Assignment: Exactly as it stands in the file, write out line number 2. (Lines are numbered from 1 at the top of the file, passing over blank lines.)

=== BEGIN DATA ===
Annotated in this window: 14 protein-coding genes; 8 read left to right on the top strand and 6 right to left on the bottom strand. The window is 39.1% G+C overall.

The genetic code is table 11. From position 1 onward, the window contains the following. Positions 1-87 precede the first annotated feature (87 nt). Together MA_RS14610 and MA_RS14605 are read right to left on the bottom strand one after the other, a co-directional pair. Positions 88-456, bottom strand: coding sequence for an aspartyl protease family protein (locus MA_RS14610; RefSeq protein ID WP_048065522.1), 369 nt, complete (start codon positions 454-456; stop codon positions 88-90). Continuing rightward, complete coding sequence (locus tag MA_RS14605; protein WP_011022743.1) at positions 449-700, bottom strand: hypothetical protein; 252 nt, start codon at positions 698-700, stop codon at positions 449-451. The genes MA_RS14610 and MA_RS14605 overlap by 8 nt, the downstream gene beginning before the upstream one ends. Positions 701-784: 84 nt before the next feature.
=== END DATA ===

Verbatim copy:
The genetic code is table 11. From position 1 onward, the window contains the following. Positions 1-87 precede the first annotated feature (87 nt). Together MA_RS14610 and MA_RS14605 are read right to left on the bottom strand one after the other, a co-directional pair. Positions 88-456, bottom strand: coding sequence for an aspartyl protease family protein (locus MA_RS14610; RefSeq protein ID WP_048065522.1), 369 nt, complete (start codon positions 454-456; stop codon positions 88-90). Continuing rightward, complete coding sequence (locus tag MA_RS14605; protein WP_011022743.1) at positions 449-700, bottom strand: hypothetical protein; 252 nt, start codon at positions 698-700, stop codon at positions 449-451. The genes MA_RS14610 and MA_RS14605 overlap by 8 nt, the downstream gene beginning before the upstream one ends. Positions 701-784: 84 nt before the next feature.